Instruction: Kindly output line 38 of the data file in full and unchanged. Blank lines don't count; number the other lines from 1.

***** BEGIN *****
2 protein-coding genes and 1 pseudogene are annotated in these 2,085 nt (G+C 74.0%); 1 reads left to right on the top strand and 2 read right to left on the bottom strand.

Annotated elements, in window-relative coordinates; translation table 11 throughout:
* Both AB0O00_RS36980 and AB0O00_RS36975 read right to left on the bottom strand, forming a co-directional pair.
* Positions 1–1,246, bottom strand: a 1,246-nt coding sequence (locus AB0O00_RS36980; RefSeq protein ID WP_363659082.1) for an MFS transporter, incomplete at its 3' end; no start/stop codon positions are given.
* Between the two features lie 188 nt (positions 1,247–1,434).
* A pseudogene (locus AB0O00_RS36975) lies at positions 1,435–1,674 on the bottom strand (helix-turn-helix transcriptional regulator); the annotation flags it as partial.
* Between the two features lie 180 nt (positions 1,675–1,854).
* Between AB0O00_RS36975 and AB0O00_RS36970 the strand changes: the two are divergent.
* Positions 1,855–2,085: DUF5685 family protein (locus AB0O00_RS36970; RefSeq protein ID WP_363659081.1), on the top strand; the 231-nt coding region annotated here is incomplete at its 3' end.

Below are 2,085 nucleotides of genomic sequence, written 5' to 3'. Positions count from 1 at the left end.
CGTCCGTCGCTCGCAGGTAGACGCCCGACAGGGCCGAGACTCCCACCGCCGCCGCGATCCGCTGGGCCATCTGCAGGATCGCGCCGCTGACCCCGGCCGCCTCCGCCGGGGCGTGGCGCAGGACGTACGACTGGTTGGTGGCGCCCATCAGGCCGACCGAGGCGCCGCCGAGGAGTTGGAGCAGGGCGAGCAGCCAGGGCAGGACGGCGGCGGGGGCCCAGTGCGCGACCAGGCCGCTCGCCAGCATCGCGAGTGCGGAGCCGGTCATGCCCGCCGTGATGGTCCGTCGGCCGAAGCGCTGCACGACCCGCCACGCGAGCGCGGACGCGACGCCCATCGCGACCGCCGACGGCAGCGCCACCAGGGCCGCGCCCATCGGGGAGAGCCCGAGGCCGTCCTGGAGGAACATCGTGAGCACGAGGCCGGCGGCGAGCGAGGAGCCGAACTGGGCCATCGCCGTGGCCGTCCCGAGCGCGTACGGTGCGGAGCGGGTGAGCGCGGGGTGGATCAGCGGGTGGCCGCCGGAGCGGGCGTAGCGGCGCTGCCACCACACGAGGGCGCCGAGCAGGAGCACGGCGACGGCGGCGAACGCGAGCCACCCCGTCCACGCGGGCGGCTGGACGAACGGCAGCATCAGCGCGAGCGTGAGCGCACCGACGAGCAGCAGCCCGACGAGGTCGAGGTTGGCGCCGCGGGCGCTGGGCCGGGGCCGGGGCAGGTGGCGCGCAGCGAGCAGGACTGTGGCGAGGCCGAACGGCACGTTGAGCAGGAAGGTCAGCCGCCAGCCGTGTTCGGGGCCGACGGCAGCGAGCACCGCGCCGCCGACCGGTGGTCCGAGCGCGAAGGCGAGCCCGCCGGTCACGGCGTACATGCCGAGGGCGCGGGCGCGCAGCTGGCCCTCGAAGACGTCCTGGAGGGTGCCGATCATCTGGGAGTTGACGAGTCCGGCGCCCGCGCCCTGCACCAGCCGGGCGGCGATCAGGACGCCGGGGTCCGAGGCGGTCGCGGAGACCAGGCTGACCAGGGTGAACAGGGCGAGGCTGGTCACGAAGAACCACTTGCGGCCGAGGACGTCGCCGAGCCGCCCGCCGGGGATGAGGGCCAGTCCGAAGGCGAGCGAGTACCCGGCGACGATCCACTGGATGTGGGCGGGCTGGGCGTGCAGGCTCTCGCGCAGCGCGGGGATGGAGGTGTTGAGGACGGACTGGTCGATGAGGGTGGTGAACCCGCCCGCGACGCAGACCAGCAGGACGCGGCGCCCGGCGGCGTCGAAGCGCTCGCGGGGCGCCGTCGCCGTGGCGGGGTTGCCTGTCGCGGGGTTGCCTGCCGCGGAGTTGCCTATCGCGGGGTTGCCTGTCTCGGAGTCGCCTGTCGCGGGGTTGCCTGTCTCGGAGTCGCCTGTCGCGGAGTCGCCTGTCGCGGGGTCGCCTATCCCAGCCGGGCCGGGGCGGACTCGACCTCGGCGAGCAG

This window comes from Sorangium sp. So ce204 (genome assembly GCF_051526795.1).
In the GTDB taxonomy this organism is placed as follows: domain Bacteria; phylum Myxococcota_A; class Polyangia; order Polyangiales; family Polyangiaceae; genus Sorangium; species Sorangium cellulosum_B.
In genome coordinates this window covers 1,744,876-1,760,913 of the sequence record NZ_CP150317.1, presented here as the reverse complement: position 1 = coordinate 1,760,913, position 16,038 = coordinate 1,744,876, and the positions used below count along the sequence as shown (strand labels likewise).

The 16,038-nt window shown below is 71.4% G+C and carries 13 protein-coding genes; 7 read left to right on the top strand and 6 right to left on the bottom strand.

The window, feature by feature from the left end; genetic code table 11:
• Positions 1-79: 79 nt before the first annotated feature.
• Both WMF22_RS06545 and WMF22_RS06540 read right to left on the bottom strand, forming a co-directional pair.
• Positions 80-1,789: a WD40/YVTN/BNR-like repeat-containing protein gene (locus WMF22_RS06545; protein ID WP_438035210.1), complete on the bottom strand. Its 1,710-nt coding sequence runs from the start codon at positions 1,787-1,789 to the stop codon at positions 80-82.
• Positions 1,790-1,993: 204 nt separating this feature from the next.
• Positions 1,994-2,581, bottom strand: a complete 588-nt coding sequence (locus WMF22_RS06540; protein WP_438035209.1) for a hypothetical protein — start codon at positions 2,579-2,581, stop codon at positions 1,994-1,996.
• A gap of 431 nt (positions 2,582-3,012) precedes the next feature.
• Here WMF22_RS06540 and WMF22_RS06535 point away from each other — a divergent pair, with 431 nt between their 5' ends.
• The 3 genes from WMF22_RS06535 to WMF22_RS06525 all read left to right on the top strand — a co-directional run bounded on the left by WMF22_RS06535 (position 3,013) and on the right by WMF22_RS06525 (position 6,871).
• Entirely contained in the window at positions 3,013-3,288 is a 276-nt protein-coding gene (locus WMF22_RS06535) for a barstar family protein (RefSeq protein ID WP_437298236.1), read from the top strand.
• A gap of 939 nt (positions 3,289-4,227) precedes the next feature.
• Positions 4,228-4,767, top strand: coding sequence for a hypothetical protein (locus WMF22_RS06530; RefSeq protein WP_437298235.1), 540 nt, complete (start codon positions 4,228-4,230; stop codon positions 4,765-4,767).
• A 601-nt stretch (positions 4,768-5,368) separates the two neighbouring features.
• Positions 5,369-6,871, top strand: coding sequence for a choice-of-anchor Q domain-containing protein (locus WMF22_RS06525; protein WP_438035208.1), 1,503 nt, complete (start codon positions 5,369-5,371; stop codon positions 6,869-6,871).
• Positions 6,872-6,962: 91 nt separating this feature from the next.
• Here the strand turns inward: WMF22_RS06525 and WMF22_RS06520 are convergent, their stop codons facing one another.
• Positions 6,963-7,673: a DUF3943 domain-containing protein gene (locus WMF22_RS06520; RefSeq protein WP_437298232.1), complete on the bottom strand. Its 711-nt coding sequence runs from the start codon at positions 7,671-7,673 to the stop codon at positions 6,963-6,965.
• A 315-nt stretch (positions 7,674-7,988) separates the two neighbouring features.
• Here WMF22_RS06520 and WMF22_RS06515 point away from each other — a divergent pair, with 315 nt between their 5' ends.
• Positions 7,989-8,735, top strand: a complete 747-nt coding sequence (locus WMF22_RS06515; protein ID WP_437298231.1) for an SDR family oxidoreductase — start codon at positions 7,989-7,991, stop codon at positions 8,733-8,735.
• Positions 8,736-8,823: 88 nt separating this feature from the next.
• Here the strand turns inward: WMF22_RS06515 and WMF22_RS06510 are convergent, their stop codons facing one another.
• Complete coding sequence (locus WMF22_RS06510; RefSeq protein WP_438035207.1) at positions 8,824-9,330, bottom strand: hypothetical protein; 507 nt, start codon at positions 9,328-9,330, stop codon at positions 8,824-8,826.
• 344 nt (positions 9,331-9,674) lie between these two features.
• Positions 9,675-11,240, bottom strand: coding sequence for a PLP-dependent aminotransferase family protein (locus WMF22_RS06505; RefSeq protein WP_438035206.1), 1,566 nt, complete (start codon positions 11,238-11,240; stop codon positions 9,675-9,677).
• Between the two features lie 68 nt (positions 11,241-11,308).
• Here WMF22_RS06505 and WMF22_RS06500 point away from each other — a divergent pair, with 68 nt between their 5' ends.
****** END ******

• Complete coding sequence (locus WMF22_RS06510; RefSeq protein WP_438035207.1) at positions 8,824-9,330, bottom strand: hypothetical protein; 507 nt, start codon at positions 9,328-9,330, stop codon at positions 8,824-8,826.